Code Advice #9: Avoid null - use objects

(See intro for a background and caveats on these coding advice blog entries.)

When a method is supposed to return an object, and it returns "null", the null is used to convey a number of meanings:

  • Empty (when it's supposed to return an array or a list, but the list is empty)
  • Can't (when some error happens and an object to be constructed failed; the caller is now supposed to gracefully handle the error)
  • Unknown (when a method is supposed to compute some result that it couldn't figure out)
...and probably many more.

Whenever possible, avoid using nulls. There are several better alternatives.

  1. When a method needs to return an array, and you know the array is empty, don't be lazy and just return null. Perhaps you're not being lazy, but believe you're being efficient, because by returning null you can communicate empty to the caller without having to construct an object (the empty array or list). However, the performance impact is minimal. It's very cheap to construct short-lived objects in Java - much less than malloc cost in C. However, you can use the following pattern if this is going to be frequent:
          class Window {
              private static final Window[] NO_WINDOWS = new Window[0];
              public getActiveWindows() {
                  if (whatever) {
                      return null;
                      return NO_WINDOWS;
    An approach like this has the advantage that you can start simplifying your own code, since you won't be doing null checks everywhere. If you call the getActiveWindows() method above, you can simply iterate over the results directly rather than branching on null first.

  2. When the "null" return value means something like "unknown", it's even better to use a special marker object. This has a number of advantages.
    • The intent is more clearly communicated, so the code is easier to read.

    • The marker object can customize some of its methods such that it reacts appropriately. This allows you to move some handling code into the object itself rather than in the client code. (As a simple example, your toString method can be written to be more informative.)

    • The class containing the marker object can also be written to consider marker objects in a correct way; for example, the right equals() semantics can be written.

    The above is a bit abstract so let me illustrate with another example. Let's say we're writing a word processor. We have a Document class, representing a document, and a Caret class, representing a visual caret (text insertion cursor). The caret has an associated position in the document, and this is represented by a Position object. Thus, the caret has the following method:
          public Position getPosition();
    Sometimes a document doesn't have an associated caret position - for example, when the document does not have focus. We could simply have getPosition() return null for this. But that would mean that client code relying on positions would always need to check for null before calling methods on the position they receive. Instead, the Position class should have a static field representing a non-existent position:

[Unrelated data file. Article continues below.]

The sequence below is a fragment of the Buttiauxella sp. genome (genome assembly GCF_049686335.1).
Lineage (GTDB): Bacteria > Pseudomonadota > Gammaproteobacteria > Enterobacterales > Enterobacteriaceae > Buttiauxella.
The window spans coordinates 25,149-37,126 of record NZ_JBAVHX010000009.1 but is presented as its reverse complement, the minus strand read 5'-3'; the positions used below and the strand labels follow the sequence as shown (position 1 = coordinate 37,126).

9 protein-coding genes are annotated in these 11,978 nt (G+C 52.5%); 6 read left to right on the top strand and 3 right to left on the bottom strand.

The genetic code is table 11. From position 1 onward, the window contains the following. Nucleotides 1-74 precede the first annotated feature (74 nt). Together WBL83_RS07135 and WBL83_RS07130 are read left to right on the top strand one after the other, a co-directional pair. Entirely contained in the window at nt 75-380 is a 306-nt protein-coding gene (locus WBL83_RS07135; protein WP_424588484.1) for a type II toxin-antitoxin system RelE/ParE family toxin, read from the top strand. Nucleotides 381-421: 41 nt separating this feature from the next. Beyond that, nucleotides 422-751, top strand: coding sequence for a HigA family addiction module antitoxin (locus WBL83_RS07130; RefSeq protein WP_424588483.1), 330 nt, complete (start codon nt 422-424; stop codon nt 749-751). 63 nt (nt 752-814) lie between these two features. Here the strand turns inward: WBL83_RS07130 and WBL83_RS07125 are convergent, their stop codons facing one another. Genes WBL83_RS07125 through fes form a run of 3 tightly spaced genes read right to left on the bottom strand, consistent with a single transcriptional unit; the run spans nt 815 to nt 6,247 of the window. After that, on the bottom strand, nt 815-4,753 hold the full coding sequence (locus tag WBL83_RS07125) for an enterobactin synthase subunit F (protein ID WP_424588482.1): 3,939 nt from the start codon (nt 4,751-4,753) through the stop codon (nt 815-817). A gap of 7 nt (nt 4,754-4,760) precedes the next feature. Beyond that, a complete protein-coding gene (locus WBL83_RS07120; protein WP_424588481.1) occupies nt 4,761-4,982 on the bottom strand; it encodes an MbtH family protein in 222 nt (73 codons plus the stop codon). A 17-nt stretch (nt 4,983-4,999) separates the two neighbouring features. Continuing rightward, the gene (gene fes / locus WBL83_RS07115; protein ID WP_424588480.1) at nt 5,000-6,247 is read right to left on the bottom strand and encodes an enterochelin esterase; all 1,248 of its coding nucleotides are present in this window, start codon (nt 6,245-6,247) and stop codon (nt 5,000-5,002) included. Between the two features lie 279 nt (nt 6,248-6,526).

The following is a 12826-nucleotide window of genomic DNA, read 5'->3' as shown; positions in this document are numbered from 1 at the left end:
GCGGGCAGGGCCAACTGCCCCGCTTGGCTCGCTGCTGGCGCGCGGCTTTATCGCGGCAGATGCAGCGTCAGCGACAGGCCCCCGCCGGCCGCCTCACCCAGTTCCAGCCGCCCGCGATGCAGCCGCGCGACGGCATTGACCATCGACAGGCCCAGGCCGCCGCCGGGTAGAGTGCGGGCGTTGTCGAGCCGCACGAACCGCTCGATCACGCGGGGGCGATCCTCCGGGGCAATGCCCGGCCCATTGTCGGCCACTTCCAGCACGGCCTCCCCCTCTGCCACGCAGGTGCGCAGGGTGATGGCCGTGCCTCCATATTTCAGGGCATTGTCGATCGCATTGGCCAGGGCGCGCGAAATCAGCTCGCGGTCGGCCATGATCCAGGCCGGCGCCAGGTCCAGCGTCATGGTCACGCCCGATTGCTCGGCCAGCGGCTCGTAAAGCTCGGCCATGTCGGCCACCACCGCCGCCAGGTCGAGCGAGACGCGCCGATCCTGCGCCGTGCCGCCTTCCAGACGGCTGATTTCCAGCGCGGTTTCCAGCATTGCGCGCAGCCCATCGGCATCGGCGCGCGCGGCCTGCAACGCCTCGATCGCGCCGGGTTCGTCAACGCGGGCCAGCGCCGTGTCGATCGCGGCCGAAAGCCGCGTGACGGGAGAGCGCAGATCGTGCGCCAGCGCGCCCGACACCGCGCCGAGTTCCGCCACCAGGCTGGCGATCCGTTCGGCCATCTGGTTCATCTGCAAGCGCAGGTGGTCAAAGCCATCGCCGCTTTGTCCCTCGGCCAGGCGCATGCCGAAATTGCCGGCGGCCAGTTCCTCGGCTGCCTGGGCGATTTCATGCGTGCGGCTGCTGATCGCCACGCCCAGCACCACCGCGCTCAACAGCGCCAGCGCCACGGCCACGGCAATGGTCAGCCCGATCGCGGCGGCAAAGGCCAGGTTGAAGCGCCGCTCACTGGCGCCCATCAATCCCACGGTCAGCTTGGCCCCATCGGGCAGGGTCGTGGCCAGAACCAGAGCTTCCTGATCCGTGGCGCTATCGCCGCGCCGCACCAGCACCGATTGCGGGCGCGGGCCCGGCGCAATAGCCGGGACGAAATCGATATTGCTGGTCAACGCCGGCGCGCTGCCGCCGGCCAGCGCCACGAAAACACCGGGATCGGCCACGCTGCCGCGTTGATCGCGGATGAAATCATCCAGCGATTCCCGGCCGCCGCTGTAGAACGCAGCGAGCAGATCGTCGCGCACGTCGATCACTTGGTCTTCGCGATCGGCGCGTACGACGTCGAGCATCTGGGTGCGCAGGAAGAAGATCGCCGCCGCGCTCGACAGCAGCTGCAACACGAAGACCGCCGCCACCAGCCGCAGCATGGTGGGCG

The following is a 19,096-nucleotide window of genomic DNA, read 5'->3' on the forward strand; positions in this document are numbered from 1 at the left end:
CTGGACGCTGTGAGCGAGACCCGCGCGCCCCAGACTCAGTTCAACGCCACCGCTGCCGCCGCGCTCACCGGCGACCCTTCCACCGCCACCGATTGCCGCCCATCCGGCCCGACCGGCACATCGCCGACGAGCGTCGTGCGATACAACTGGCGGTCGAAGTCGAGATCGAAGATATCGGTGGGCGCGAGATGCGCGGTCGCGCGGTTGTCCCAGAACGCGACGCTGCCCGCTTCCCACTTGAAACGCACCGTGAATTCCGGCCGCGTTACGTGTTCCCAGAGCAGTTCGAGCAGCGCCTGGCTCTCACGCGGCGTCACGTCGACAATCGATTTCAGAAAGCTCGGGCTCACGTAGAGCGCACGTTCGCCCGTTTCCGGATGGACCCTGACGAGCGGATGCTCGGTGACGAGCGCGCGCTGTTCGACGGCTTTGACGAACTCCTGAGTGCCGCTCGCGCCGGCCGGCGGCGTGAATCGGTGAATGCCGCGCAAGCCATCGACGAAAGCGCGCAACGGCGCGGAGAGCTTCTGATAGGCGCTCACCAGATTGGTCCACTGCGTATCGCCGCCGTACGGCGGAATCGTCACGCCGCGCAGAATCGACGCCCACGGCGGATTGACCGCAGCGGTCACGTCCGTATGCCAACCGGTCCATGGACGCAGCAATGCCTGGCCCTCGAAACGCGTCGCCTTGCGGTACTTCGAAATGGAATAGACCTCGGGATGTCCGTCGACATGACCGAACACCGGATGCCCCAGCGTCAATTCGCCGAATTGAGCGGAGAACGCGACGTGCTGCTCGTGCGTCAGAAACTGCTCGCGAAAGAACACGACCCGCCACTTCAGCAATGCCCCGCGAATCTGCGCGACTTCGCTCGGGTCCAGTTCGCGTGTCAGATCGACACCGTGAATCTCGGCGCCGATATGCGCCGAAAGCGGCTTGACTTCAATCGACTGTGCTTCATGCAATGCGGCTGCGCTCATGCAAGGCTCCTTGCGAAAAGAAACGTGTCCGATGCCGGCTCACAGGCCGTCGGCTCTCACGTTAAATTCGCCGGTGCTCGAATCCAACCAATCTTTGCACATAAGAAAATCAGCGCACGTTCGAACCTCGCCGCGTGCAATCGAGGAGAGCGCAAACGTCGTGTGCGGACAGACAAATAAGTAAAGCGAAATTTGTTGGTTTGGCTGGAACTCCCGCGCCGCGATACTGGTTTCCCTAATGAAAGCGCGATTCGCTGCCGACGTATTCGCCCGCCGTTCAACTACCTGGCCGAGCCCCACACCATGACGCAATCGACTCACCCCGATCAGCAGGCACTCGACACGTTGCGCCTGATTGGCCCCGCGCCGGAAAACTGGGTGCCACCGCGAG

class Position {
               public static final Position NONE = new Position(xxx);
    Now, most client code can simply call Position methods without worrying whether it will be null or not. The Position class itself can be modified such that various methods handle the NONE case correctly: not only can toString() do something like this:
            public String toString() {
                if (this == NONE) {
                    return "Position.NONE";
                } else {
    but for example position comparison methods can have special considerations for how to handle positions where one or more represent the nonexistent position. Yes, this could be achieved by consistent use of null instead, but it's a lot less readable, and harder to search.

Null handling has gotten some renewed attention recently. With the advent of annotations, you can annotate whether a method is expected to return null or not (e.g. with @notnull). This allows tools to perform static analysis of your code and find potential bugs. For example, if you indicate that a method cannot return null, the tool can obviously flag any "return null" statements within that method (or returning expressions calling methods that may return null). But they can also flag code calling this method that unnecessarily check the return value for null, and more importantly, flag missing return value checks in code calling methods that may return null.

IntelliJ has added this feature already. Looks like it has been around for at least 10 years with lint checkers in C. I look forward to getting this in my favorite IDE (why oh why isn't @notnull and @nullable part of the standard annotations set?) - but in any case, try to avoid nulls by using place holder objects where appropriate.


There is also a Design Pattern that deals with this subject: NullObject Pattern. Whereas the name NullObject is a bit misleading, the pattern deals exactly with what you describe: Don't return nulls; return objects instead.

Posted by Andreas Guther on February 26, 2006 at 02:58 PM PST #

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